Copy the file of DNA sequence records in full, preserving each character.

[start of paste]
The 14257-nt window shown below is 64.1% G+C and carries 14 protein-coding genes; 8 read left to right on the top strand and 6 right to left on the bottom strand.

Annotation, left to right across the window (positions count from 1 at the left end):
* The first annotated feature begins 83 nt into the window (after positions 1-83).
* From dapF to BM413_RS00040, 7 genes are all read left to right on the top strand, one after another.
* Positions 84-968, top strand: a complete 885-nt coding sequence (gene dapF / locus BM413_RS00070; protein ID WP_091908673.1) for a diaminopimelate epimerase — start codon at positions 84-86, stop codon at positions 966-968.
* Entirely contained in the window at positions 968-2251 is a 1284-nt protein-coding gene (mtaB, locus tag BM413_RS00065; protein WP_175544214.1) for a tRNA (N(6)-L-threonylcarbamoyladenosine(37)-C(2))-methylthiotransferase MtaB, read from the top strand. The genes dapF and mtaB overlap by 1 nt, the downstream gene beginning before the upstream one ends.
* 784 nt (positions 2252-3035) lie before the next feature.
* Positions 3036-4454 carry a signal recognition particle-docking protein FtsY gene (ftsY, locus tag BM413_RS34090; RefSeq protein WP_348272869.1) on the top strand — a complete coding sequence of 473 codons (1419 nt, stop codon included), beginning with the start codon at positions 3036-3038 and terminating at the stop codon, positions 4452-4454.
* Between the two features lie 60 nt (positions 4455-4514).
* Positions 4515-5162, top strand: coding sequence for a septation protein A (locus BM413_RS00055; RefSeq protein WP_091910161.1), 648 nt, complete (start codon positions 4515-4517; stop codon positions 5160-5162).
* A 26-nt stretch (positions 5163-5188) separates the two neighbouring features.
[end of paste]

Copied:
The 14257-nt window shown below is 64.1% G+C and carries 14 protein-coding genes; 8 read left to right on the top strand and 6 right to left on the bottom strand.

Annotation, left to right across the window (positions count from 1 at the left end):
* The first annotated feature begins 83 nt into the window (after positions 1-83).
* From dapF to BM413_RS00040, 7 genes are all read left to right on the top strand, one after another.
* Positions 84-968, top strand: a complete 885-nt coding sequence (gene dapF / locus BM413_RS00070; protein ID WP_091908673.1) for a diaminopimelate epimerase — start codon at positions 84-86, stop codon at positions 966-968.
* Entirely contained in the window at positions 968-2251 is a 1284-nt protein-coding gene (mtaB, locus tag BM413_RS00065; protein WP_175544214.1) for a tRNA (N(6)-L-threonylcarbamoyladenosine(37)-C(2))-methylthiotransferase MtaB, read from the top strand. The genes dapF and mtaB overlap by 1 nt, the downstream gene beginning before the upstream one ends.
* 784 nt (positions 2252-3035) lie before the next feature.
* Positions 3036-4454 carry a signal recognition particle-docking protein FtsY gene (ftsY, locus tag BM413_RS34090; RefSeq protein WP_348272869.1) on the top strand — a complete coding sequence of 473 codons (1419 nt, stop codon included), beginning with the start codon at positions 3036-3038 and terminating at the stop codon, positions 4452-4454.
* Between the two features lie 60 nt (positions 4455-4514).
* Positions 4515-5162, top strand: coding sequence for a septation protein A (locus BM413_RS00055; RefSeq protein WP_091910161.1), 648 nt, complete (start codon positions 4515-4517; stop codon positions 5160-5162).
* A 26-nt stretch (positions 5163-5188) separates the two neighbouring features.